Young Roo getting a bit agressive towards me

Discussion in 'Chicken Behaviors and Egglaying' started by ChooksinChoppers, Jan 7, 2015.

  1. ChooksinChoppers

    ChooksinChoppers Songster

    Mar 24, 2011
    Ocala, Florida.
    He started a couple of weeks ago...kinda sneaking up behind me wing flapping and crowing and taking short runs at contact yet but I sure would like how to put him in his place before that happens! any hints please?
  2. blucoondawg

    blucoondawg Songster

    Jan 27, 2013
    Northern Wisconsin
    I have had quite a few roosters and have not had a human aggressive one yet, I don't pay any attention to the roosters, I just go about my business around the yard and coop as they are not even there. I think people fussing over them like they are babies and people acting differently around them out of fear of the rooster causes a rooster to turn mean because the people who are afraid of it's presence are mistakenly and unknowingly sending it the wrong signals, for example if you kick the rooster away when it comes near you or immediately feed it when it comes around to distract it away from you or run away when it approaches I feel you give him the impression that he as able to effect an outcome with his presence and that eventually develops into attacks. I think ignoring a rooster is the best policy, I also think ignoring a attacking rooster will eventually make him realize he is wasting his energy and he will stop doing it to you, but he will still do it to others who act scared. I have a friend who as a brown leghorn rooster, it doesn't bother him at all because he, like me just ignores the fact that the rooster is even in the yard, but his girlfriend and her daughter and pretty much everyone else who comes around get mauled, they are also afraid of him and always have been and I think that is 90% of the problem
    1 person likes this.
  3. Monguire

    Monguire Songster

    May 18, 2014
    Manassas, VA
    Here is another recent thread. The uploaded movie is a GREAT tool showing the behavior and some potential reasons why. Attitude is everything with cockerels/roosters. Move predictably (no sudden movements) and with purpose, treat the cockerel like he's not even there (ignore his posturing), walk through him (versus around without giving chase), etc.

    To use a Star Trek analogy, chickens are the Klingons of our domesticated animals. They are keenly observant of body language and will seize ANY opportunity of weakness (either actual or perceived) to show their dominance of you. The worst thing one can do is always be nervously looking over a shoulder in fearful anticipation of what the rooster might do next. Best to put on an extra layer of clothing (protection) and walk into the flock of Klingons putting on an air that you are master of your domain and all that lies within. If you believe it so too will the roosters. The occasional peck or flogging may come but when he sees that you don't react in the way he understands (flinch/startle/scream or chase/confront) he'll likely lose interest in you straight away. You then fall into a neutral category of neither fish nor fowl but nothing worth trifling with. He'll still keep his eye on you (that's just being a good rooster) but when you are confident in your being and don't provide him the reaction his little chicken brain is conditioned to recognize, he pretty much just ignores you much as he ignores the breeze that blows through the pasture. He can't explain it, he can't stop it and it really has no bearing on the safety of his just is. Be the breeze.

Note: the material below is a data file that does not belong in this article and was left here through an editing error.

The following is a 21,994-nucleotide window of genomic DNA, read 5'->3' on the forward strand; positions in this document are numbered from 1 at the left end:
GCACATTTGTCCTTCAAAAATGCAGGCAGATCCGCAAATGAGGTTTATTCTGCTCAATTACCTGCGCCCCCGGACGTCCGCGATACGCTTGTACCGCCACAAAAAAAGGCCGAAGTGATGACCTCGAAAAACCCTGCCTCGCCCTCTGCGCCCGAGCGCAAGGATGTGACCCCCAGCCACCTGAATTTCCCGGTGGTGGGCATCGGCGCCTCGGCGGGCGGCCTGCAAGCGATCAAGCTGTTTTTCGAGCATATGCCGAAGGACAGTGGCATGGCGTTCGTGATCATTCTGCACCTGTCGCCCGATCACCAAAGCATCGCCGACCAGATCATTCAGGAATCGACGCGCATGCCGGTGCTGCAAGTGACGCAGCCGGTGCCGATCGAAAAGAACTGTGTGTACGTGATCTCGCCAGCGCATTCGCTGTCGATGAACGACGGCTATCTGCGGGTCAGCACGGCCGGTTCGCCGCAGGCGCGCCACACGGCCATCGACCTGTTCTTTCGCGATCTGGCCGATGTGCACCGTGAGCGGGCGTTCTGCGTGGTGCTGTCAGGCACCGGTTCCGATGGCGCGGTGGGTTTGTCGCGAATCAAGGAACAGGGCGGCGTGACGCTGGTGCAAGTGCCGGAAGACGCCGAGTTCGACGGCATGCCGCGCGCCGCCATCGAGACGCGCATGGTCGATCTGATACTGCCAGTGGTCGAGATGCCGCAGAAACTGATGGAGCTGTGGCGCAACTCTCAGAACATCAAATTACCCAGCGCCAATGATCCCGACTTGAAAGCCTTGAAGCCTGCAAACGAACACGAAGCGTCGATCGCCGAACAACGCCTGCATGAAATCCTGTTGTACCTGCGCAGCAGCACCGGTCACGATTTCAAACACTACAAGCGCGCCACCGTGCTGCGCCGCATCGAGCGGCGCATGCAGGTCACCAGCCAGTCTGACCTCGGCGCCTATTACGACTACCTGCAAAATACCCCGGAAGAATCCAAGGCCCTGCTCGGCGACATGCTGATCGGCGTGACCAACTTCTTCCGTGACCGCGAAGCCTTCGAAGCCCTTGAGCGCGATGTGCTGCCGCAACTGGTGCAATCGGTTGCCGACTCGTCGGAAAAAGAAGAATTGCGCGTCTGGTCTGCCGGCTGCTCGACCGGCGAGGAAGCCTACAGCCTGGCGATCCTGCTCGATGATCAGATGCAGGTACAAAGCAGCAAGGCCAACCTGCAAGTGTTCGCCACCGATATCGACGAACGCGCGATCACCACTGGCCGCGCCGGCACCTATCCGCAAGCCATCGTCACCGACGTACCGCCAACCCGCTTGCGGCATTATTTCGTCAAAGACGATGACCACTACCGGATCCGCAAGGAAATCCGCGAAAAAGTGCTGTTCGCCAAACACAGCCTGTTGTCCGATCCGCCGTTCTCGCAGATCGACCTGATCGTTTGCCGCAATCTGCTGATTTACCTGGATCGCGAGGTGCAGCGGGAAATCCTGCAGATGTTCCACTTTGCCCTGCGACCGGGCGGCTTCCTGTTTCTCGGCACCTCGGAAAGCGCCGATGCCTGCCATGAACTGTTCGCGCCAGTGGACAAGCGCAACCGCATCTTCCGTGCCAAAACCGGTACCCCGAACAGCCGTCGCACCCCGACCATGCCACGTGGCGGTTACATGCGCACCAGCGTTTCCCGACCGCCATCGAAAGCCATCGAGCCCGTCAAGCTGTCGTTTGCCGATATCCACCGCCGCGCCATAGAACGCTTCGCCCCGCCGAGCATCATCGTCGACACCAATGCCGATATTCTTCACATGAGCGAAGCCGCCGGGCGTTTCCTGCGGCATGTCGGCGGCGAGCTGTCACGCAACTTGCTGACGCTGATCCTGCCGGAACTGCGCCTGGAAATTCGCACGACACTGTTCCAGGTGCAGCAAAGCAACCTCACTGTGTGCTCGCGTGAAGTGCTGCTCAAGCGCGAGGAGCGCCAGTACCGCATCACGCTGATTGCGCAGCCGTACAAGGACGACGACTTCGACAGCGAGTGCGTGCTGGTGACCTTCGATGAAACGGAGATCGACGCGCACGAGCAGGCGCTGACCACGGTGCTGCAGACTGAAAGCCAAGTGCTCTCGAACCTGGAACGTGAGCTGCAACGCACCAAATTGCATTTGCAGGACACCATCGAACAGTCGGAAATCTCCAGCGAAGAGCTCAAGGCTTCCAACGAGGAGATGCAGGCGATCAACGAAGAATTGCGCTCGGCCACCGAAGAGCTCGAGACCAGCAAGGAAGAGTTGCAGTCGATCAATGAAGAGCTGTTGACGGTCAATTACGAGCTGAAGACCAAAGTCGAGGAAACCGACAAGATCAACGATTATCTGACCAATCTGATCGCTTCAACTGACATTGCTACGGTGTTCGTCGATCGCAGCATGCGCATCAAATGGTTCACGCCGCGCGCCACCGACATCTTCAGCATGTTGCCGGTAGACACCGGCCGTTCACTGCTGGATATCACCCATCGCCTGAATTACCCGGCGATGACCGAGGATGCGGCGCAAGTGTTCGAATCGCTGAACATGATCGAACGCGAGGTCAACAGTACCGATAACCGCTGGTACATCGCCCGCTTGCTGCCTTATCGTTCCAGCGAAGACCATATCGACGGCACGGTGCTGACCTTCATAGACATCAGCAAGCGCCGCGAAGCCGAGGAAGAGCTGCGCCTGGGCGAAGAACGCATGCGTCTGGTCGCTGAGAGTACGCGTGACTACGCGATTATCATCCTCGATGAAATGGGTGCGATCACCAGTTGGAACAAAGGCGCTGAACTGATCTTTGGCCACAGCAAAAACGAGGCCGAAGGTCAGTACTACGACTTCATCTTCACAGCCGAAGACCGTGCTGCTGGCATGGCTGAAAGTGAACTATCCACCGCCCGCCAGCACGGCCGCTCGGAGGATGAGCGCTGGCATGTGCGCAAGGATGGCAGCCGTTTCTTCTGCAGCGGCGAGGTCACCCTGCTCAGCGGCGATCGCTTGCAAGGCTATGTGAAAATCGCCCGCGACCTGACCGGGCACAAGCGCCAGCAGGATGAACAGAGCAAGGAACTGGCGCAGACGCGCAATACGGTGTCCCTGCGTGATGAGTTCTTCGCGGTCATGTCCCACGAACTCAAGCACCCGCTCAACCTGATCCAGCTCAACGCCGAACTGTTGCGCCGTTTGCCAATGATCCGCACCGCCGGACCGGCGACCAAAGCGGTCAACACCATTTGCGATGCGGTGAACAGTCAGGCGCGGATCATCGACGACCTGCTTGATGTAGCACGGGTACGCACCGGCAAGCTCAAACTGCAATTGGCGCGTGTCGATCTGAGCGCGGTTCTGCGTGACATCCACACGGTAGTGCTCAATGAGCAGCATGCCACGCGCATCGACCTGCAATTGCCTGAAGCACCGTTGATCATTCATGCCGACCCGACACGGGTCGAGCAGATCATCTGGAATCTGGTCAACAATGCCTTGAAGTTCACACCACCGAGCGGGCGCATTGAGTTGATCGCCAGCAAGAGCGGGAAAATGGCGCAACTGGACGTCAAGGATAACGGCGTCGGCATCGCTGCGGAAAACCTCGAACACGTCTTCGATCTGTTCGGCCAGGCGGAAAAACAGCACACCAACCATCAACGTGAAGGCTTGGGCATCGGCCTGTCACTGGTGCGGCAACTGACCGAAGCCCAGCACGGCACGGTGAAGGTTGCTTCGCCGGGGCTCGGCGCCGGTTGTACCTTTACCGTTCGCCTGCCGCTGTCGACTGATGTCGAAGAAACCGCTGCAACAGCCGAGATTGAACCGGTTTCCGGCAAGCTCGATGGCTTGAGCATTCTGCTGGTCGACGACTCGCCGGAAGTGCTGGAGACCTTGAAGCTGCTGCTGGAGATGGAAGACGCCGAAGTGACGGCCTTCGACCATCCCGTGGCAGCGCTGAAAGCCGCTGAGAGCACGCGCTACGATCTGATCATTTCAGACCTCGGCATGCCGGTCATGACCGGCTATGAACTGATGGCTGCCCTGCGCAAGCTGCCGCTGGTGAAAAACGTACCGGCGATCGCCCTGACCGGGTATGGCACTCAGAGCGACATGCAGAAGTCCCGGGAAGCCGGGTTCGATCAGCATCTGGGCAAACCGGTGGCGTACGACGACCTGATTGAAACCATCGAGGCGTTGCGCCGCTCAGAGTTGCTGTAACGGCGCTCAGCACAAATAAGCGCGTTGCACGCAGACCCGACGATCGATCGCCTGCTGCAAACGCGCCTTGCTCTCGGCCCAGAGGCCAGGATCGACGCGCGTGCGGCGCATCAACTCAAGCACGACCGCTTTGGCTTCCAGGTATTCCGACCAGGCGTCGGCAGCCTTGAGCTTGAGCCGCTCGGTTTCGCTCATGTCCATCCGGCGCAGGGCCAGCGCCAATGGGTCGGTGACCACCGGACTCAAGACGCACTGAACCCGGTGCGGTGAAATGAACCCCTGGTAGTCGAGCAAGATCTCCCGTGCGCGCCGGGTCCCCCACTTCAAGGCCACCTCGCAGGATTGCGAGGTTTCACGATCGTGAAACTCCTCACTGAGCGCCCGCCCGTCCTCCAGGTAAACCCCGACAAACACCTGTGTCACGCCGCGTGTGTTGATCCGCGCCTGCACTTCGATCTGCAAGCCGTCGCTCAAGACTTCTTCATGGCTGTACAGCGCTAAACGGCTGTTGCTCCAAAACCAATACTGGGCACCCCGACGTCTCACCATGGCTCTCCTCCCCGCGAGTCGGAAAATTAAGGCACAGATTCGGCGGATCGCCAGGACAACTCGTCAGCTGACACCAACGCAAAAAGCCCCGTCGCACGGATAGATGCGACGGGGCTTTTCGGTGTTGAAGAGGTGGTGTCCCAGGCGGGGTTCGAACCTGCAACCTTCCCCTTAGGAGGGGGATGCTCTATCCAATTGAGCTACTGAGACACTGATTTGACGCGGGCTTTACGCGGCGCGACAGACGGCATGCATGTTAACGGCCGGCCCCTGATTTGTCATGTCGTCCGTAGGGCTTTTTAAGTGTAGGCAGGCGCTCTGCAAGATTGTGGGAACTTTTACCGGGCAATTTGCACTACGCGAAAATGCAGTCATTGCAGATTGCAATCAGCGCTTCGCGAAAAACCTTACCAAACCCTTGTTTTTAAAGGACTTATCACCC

Last edited: Jan 7, 2015
    2 people like this.
  4. ChooksinChoppers

    ChooksinChoppers Songster

    Mar 24, 2011
    Ocala, Florida.
    Thank You everyone for the quick replies! I appreciate it. I did know not to treat him like a pet so that was good and I am not afraid of him but we were chasing after him (after he started this) flapping our arms and making chicken noises LOL in an attempt to make us seem more dominant. So we will just ignore him now and walk right through him as suggested. Really don't want to get rid of him as I let the hens free range in our yard and he is good at protecting them with warnings of crows in the trees or a hawk flying over. They have lots of cover as we are surrounded by grandaddy oak trees. Also he makes them go to bed on time :D and I like his coloring.
  5. azygous

    azygous Free Ranging

    Dec 11, 2009
    Colorado Rockies
    You have some extremely good advice from these responders. You won't go wrong by following it.

    In a nutshell, your behavior is far more important than the rooster's in forming his attitude.
  6. familyfarm1

    familyfarm1 Crowing

    Jun 9, 2013
    Northern Virginia
    We did that to with our aggressive rooster!LOL[​IMG]

BackYard Chickens is proudly sponsored by: